The escalating campaign to discredit the Brennan Center’s research on television advertising bears an uncanny resemblance to the sham attack ad campaigns that in recent years have made a mockery of campaign finance regulation.
Following the surprising (albeit sometimes confusing) decision of the three-judge panel, opponents of the new campaign finance law are desperate to undercut the Brennan Center’s findings because they make such a powerful case for reform.
Opponents of the new law have not, as one might have expected, reanalyzed these studies or offered their own findings and conclusions based on alternative research. Nor have they provided any counter to the scores of pages of testimony by politicians, party officials, political consultants, interest group leaders and donors who corroborate the findings of the Brennan Center research.
Instead they decided to shoot the messengers. In their briefs in McConnell v. FEC, plaintiffs have dismissed the research as politically biased, fundamentally flawed, riddled with errors and unreliable. Their expert witness, James Gibson, has accused the researchers of manipulating the data to produce the desired results. Columnist George Will opined about “the debasement of scholarship for partisan purposes.” The Weekly Standard’s David Tell followed suit: “The empirical evidence McCain-Feingold proponents have offered as the constitutional justification for a key provision of the bill, empirical evidence for which Brennan Center ‘research’ is the source, appears to be fraudulent—deliberately faked.”
Sound familiar? Harsh and unsubstantiated personal attacks from seemingly independent voices. Highly selective and contentious bits of information packaged to conjure up a vast conspiracy. Amazing strategic and rhetorical consistency in the nominally uncoordinated campaign to discredit a very inconvenient body of research. And confidence that the media will lend the charges credibility, if only by framing stories in the familiar “he said, she said” crossfire.
I am appalled by the nature and ferocity of the attack on this body of research. I say this as someone who was present when this research was first conceived, served on a Brennan Center committee to explore its policy implications, and testified publicly on its quality and significance.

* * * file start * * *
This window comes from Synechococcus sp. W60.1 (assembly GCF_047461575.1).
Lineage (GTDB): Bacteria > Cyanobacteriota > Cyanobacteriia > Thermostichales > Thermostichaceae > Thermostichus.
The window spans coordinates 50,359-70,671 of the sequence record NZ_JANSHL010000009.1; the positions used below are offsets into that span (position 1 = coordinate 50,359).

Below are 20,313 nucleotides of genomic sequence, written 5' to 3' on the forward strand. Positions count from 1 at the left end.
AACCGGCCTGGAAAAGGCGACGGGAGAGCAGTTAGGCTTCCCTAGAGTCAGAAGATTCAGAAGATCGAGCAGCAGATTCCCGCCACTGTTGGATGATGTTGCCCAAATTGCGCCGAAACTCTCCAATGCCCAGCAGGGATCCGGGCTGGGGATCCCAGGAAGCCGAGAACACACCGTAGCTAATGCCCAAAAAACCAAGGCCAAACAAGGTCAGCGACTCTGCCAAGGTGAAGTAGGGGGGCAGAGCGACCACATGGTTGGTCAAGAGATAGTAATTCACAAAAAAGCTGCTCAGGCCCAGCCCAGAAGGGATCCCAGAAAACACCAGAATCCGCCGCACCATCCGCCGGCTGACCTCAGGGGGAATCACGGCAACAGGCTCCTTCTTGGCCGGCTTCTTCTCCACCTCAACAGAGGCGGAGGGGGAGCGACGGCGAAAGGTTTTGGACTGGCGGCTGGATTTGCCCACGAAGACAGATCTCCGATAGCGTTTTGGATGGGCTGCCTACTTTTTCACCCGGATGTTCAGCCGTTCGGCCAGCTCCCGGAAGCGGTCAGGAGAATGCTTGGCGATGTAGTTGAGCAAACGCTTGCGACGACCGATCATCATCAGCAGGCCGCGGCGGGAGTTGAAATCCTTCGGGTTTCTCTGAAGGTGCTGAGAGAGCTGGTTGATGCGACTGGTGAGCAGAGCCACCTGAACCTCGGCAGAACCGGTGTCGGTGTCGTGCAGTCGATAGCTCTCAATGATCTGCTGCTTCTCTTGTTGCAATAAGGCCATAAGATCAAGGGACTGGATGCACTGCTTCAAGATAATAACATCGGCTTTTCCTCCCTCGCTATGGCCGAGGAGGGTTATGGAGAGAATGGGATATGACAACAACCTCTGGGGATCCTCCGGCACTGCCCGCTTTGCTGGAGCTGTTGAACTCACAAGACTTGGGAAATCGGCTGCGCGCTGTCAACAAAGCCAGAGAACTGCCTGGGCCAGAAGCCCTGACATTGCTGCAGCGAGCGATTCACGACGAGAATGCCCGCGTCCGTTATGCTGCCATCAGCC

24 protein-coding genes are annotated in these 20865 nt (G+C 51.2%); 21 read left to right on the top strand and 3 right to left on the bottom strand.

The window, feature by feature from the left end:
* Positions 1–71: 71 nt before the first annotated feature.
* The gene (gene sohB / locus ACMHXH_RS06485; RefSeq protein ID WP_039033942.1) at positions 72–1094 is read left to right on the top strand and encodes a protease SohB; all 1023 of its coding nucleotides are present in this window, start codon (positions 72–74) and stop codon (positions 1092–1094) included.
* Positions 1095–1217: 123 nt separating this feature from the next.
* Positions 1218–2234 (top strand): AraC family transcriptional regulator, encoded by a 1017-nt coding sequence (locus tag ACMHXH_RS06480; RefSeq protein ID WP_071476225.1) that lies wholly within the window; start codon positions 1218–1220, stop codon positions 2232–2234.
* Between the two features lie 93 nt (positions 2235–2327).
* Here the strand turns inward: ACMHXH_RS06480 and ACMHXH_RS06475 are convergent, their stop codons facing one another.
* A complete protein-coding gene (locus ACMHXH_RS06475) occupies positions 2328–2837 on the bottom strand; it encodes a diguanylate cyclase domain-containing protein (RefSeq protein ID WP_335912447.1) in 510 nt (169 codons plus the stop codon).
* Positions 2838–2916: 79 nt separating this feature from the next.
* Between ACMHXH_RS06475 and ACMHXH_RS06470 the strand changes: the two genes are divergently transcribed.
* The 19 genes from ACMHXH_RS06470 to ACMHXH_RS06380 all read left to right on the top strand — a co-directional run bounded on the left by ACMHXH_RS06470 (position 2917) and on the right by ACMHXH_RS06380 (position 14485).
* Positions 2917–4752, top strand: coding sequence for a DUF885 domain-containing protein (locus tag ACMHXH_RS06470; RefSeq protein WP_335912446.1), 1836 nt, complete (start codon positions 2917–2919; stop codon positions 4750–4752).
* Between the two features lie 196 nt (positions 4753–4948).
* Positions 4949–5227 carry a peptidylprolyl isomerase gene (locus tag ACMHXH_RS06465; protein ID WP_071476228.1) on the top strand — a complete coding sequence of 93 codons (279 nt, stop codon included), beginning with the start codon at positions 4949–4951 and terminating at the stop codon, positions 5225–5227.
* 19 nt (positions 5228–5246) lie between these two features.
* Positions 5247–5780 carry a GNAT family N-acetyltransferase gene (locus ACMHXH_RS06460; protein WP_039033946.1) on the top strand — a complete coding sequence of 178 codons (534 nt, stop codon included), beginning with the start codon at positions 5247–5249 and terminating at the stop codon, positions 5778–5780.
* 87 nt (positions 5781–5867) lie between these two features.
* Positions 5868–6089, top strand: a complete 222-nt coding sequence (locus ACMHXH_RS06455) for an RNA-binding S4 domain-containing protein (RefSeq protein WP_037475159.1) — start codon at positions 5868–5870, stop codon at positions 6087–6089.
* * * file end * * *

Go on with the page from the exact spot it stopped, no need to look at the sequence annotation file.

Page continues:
I am a supporter of the new law and believe its major provisions are constitutional. But I am willing to place on the line my professional reputation, built on more than three decades of work at the American Political Science Association and the Brookings Institution, in asserting that the demonization of this research is bogus and in no way undermines its central conclusions.
Let’s begin with allegations of political bias and professional misconduct. The two political scientists responsible for conceiving, designing and executing this research, Jonathan Krasno and Kenneth Goldstein, have impeccable scholarly credentials and live up to the ethical standards of social science research. Both insisted on the timely public release of their data, which allows anyone in the scholarly or policy community to replicate their studies. Both had strong incentives to conduct the research and report their findings as accurately as possible—for Krasno, a reform proponent, because he knew the findings would be challenged by those who found them inconvenient; for Goldstein, who had no interest in campaign finance issues, because his professional reputation depended upon him producing scholarly papers of the highest quality.
Charges by plaintiffs that the data were recoded to produce more “favorable” findings are ridiculous. As explained in laborious detail in the expert and rebuttal reports of Krasno and Goldstein, the data sets were altered only as part of a normal process of dealing with missing and inconsistent codes. Changes weren’t made for the convenience of reformers but to make the coding as accurate as possible.